As we enable more ARM64 machines in our network, I want to give some technical insight into the process we went through to reach software parity in our multi-architecture environment.
To give some idea of the scale of this task, it’s necessary to describe the software stack we run on our servers. The foundation is the Linux kernel. Then, we use the Debian distribution as our base operating system. Finally, we install hundreds of packages that we build ourselves. Some packages are based on open-source software, often tailored to better meet our needs. Other packages were written from scratch within Cloudflare.
Industry support for ARM64 is very active, so a lot of open-source software has already been ported. This includes the Linux kernel. Additionally, Debian made ARM64 a first-class release architecture starting with Stretch in 2017. This meant that upon obtaining our ARM64 hardware, a few engineers were able to bring Debian up quickly and smoothly. Our attention then turned to getting all our in-house packages to build and run for ARM64.
Our stack uses a diverse range of programming languages, including C, C++, Go, Lua, Python, and Rust. Different languages have different porting requirements, with some being easier than others.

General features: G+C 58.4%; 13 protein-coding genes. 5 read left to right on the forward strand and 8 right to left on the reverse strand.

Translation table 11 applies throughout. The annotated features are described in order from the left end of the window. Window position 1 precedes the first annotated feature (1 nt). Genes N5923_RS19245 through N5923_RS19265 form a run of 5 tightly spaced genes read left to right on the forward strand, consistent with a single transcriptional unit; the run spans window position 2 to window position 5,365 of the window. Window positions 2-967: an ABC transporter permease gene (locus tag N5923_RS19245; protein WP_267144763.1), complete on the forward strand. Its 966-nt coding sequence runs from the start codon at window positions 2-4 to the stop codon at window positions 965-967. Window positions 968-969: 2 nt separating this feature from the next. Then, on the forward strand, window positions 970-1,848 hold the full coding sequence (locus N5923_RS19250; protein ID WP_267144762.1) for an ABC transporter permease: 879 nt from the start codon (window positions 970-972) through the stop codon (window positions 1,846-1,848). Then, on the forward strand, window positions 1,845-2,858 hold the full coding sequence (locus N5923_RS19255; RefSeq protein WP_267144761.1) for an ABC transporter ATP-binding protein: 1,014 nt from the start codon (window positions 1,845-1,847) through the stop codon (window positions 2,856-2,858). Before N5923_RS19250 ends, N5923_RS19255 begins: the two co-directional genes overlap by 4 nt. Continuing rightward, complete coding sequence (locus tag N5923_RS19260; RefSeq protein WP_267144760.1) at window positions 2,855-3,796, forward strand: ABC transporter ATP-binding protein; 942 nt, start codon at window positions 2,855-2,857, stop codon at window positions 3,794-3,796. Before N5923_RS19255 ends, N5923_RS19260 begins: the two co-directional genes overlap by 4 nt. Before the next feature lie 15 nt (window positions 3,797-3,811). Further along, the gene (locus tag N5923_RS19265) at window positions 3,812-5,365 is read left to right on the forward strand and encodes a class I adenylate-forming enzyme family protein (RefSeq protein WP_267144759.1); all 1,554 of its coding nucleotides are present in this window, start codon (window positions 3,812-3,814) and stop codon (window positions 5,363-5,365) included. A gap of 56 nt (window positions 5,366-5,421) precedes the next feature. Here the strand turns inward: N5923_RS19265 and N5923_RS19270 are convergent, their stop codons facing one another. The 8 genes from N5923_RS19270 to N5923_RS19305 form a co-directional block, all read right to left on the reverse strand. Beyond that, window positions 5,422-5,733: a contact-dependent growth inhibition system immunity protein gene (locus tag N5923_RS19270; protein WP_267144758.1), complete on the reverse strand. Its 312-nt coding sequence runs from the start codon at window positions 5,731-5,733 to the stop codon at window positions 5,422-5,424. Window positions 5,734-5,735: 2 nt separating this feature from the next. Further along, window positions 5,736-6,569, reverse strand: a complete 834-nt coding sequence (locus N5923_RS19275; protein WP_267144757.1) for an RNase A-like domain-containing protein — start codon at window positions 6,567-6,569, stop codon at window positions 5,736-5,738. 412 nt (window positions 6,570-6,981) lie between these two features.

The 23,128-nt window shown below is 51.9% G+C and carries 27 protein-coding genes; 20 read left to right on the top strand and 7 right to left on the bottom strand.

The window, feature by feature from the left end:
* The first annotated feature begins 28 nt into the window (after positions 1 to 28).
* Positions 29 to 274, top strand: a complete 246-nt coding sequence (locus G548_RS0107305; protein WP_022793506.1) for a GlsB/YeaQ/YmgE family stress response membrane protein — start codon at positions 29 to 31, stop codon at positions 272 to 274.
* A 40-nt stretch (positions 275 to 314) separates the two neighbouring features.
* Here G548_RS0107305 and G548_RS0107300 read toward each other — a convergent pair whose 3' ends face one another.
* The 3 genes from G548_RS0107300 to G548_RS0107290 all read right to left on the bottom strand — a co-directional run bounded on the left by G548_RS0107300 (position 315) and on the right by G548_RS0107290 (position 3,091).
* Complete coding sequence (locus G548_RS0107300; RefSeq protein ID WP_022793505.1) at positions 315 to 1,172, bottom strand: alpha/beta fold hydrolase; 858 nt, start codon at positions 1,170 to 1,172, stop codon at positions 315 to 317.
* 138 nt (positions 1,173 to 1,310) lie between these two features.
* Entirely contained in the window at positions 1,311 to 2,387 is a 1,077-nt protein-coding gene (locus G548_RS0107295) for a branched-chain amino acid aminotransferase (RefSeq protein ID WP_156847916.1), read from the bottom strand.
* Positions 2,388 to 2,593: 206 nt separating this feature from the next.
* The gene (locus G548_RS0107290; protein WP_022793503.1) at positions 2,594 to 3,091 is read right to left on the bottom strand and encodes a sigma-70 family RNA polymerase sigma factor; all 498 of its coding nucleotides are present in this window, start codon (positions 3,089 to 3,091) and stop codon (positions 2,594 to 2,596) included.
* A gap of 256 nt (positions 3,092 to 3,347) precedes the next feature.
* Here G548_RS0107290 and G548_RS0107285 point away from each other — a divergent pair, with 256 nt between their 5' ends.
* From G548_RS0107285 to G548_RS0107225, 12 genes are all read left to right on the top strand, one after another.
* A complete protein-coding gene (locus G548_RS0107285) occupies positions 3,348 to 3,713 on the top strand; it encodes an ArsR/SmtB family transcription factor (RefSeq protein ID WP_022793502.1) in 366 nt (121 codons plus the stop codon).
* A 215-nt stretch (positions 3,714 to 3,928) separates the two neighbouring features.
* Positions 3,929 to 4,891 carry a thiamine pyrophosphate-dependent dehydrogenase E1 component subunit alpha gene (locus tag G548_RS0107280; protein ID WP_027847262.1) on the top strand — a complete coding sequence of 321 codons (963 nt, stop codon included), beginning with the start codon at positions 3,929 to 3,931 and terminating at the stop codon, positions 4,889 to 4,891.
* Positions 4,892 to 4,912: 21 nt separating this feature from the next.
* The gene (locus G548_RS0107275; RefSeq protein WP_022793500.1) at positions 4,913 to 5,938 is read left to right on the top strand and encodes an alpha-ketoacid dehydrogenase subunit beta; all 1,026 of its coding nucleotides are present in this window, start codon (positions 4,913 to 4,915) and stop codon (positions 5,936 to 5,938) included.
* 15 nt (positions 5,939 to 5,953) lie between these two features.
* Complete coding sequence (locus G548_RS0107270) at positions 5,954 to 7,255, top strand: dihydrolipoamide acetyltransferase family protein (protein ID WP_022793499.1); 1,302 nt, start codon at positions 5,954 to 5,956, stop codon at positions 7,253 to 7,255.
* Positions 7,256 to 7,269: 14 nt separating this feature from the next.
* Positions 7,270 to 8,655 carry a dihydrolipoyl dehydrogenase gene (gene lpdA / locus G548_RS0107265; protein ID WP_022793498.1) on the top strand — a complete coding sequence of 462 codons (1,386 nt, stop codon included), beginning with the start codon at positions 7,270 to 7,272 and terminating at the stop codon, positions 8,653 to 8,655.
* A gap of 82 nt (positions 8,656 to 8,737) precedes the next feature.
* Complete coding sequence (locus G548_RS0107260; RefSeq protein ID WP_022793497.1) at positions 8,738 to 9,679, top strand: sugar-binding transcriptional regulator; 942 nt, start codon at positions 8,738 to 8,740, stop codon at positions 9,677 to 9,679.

Porting Go Code
Cross-compiling Go code is relatively simple, since ARM64 is a first-class citizen. Go compiles and links static binaries using the system’s crossbuild toolchain, meaning the only additional Debian package we had to install on top of
After installing the crossbuild toolchain, we then replaced every
go build invocation with a loop of
GOARCH=<arch> CGO_ENABLED=1 go build, where
<arch> iterates through
CGO_ENABLED=1 is required, as
cgo is disabled by default for cross-compilation. The generated binaries are then run through our testing framework.
Porting Rust Code
Rust also has mature support for ARM64. The steps for porting start at installing
crossbuild-essential-arm64, and defining the
--target triple in either
cargo. Different targets are bucketed into different tiers of completeness. Full instructions are well-documented at rust-cross.
One thing to note, however, is that any crates pulled in by a package must also be cross-compiled. The more crates used, the higher of a chance of running into one that does not cross-compile well.
Testing, Plus Porting Other Code
Other languages are less cooperative when it comes to cross-compilation. Fiddling with
LD values didn’t seem to be best use of engineering resources. What we really wanted was an emulation layer. An emulation layer would leverage all of our
x86_64 machines, from our distributed compute behemoths to developers’ laptops, for the purposes of both building and testing code.